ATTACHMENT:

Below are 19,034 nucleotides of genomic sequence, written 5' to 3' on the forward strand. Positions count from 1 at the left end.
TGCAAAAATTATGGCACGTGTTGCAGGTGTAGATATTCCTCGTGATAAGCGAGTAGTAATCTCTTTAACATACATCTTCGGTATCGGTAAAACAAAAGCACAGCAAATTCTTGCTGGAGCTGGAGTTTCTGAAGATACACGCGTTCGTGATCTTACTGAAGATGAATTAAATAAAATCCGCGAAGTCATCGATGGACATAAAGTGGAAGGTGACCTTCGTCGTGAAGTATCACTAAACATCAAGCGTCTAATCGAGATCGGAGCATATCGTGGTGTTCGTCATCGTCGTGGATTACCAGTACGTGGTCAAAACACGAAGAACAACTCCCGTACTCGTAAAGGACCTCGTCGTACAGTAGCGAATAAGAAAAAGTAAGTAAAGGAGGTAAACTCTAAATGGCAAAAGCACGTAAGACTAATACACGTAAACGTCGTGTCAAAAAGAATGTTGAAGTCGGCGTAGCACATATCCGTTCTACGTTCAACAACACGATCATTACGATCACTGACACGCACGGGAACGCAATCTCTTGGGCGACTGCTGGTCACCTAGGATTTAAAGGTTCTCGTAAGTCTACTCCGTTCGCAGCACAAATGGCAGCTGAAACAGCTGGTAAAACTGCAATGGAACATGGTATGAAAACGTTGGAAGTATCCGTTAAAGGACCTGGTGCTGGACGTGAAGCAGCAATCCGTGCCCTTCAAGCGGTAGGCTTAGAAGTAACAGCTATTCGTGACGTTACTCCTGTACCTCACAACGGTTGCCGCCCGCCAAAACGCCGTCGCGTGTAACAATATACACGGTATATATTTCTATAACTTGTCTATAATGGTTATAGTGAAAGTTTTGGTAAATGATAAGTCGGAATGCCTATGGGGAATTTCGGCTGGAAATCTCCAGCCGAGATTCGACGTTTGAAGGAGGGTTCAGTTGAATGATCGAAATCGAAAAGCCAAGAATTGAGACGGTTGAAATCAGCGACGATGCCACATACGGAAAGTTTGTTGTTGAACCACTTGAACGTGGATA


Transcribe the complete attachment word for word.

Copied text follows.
Below are 19,034 nucleotides of genomic sequence, written 5' to 3' on the forward strand. Positions count from 1 at the left end.
TGCAAAAATTATGGCACGTGTTGCAGGTGTAGATATTCCTCGTGATAAGCGAGTAGTAATCTCTTTAACATACATCTTCGGTATCGGTAAAACAAAAGCACAGCAAATTCTTGCTGGAGCTGGAGTTTCTGAAGATACACGCGTTCGTGATCTTACTGAAGATGAATTAAATAAAATCCGCGAAGTCATCGATGGACATAAAGTGGAAGGTGACCTTCGTCGTGAAGTATCACTAAACATCAAGCGTCTAATCGAGATCGGAGCATATCGTGGTGTTCGTCATCGTCGTGGATTACCAGTACGTGGTCAAAACACGAAGAACAACTCCCGTACTCGTAAAGGACCTCGTCGTACAGTAGCGAATAAGAAAAAGTAAGTAAAGGAGGTAAACTCTAAATGGCAAAAGCACGTAAGACTAATACACGTAAACGTCGTGTCAAAAAGAATGTTGAAGTCGGCGTAGCACATATCCGTTCTACGTTCAACAACACGATCATTACGATCACTGACACGCACGGGAACGCAATCTCTTGGGCGACTGCTGGTCACCTAGGATTTAAAGGTTCTCGTAAGTCTACTCCGTTCGCAGCACAAATGGCAGCTGAAACAGCTGGTAAAACTGCAATGGAACATGGTATGAAAACGTTGGAAGTATCCGTTAAAGGACCTGGTGCTGGACGTGAAGCAGCAATCCGTGCCCTTCAAGCGGTAGGCTTAGAAGTAACAGCTATTCGTGACGTTACTCCTGTACCTCACAACGGTTGCCGCCCGCCAAAACGCCGTCGCGTGTAACAATATACACGGTATATATTTCTATAACTTGTCTATAATGGTTATAGTGAAAGTTTTGGTAAATGATAAGTCGGAATGCCTATGGGGAATTTCGGCTGGAAATCTCCAGCCGAGATTCGACGTTTGAAGGAGGGTTCAGTTGAATGATCGAAATCGAAAAGCCAAGAATTGAGACGGTTGAAATCAGCGACGATGCCACATACGGAAAGTTTGTTGTTGAACCACTTGAACGTGGATA